Community-level facilitation by macroalgal foundation species peaks at an intermediate level of environmental stress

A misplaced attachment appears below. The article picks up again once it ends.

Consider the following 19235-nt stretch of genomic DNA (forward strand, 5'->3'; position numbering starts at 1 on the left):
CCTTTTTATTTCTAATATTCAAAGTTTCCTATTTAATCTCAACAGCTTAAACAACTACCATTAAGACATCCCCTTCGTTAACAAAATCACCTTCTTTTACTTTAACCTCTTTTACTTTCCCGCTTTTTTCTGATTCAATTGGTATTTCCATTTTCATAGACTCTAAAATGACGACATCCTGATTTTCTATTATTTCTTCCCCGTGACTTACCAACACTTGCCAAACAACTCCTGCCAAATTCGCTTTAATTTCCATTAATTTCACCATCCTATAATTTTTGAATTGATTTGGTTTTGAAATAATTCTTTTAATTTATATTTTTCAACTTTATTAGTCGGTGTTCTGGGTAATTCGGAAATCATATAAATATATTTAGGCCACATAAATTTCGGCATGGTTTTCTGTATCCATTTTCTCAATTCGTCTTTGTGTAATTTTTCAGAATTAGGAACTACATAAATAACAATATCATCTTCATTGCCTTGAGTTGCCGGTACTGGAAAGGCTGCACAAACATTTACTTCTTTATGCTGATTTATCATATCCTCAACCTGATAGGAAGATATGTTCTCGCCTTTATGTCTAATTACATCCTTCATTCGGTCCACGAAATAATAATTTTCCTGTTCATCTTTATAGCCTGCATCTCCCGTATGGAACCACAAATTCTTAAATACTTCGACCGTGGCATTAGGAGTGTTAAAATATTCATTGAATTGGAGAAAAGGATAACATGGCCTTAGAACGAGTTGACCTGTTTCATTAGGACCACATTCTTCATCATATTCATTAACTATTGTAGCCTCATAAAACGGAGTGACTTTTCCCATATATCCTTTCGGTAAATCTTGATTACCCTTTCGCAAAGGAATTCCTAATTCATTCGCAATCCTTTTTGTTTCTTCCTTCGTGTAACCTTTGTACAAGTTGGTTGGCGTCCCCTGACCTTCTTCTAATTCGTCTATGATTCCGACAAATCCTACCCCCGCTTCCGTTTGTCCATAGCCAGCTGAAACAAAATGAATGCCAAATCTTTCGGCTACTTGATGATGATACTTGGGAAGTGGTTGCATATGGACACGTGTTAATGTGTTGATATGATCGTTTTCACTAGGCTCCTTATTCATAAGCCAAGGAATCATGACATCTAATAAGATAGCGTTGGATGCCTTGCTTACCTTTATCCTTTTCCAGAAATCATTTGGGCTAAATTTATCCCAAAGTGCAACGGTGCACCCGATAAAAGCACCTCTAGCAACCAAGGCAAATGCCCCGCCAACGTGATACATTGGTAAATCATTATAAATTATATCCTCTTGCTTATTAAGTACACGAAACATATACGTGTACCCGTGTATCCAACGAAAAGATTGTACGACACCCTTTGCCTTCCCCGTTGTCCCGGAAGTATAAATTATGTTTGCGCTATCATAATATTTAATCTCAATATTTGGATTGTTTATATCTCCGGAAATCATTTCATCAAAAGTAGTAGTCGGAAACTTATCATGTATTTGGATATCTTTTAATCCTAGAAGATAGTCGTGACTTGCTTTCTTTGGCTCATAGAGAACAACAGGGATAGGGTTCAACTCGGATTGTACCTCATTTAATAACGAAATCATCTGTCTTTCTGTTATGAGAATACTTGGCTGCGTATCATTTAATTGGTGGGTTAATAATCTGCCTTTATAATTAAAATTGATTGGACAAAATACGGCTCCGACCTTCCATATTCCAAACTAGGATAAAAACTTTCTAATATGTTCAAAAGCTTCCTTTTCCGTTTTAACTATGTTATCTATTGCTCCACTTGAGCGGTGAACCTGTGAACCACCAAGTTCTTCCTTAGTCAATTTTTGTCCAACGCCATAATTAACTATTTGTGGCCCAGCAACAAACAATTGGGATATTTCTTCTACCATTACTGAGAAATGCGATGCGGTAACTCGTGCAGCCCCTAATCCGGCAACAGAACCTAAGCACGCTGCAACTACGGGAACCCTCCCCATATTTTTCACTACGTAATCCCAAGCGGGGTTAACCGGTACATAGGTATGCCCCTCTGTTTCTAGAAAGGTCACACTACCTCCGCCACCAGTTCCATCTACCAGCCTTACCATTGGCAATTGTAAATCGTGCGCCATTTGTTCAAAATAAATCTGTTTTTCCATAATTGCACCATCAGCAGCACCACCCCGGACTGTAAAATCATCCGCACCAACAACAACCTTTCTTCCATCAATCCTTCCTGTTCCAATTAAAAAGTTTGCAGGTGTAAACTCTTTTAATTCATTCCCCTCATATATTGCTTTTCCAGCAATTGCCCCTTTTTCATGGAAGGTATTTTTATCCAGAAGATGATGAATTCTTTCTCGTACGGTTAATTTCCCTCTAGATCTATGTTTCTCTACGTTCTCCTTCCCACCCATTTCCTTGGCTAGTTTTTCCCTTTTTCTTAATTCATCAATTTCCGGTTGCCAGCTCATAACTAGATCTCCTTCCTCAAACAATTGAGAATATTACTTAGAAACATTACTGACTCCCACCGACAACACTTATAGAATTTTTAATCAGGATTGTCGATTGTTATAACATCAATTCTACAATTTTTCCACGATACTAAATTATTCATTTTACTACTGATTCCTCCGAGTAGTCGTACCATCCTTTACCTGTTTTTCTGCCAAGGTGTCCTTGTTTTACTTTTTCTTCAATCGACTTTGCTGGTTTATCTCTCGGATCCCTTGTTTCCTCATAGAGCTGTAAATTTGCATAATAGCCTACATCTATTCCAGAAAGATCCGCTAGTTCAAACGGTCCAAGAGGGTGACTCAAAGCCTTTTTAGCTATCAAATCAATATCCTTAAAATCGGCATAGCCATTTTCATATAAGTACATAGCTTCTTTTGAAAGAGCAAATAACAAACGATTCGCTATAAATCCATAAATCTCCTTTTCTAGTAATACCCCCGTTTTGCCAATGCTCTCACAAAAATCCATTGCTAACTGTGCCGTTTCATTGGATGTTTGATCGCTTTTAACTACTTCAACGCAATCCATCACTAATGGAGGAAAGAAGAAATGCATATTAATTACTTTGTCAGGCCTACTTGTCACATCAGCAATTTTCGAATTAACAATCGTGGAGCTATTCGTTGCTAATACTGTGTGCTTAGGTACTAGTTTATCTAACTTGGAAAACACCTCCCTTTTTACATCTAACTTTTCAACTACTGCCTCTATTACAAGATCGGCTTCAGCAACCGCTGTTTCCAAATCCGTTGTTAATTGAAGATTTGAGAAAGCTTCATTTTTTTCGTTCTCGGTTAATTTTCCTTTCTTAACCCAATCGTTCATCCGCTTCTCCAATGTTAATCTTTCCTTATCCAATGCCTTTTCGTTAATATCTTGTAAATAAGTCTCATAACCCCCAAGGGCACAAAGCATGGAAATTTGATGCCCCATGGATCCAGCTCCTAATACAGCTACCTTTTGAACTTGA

In rocky intertidal habitats, abiotic stress due to desiccation and thermal extremes increases with elevation because of tides. A study in Atlantic Canada showed that, at low elevations where conditions are benign due to the brief low tides, fucoid algal canopies (Ascophyllum nodosum and Fucus spp.) do not affect the structure of benthic communities. However, at middle and high elevations, where low tides last longer, fucoid canopies limit abiotic extremes and increase the richness (number of invertebrate and algal species, except fucoids) of benthic communities. Using the data from that study, this paper compares the intensity of facilitation and its importance (relative to all other sources of variation in richness) between middle and high elevations, which represent intermediate and high stress, respectively. Facilitation intensity was calculated as the percent increase in benthic richness between quadrats with low and high canopy cover, while the importance of facilitation was calculated as the percentage of variation in richness explained by canopy cover. Data for 689 quadrats spanning 350 km of coastline were used. Both the intensity and importance of facilitation were greater at middle elevations than at high elevations. As canopies do not affect benthic communities at low elevations, this study suggests that the facilitation-stress relationship at the community level is unimodal for this marine system. Such a pattern was found for some terrestrial systems dominated by canopy-forming plants. Thus, it might be ubiquitous in nature and, as further studies refine it, it might help to predict community-level facilitation depending on environmental stress.
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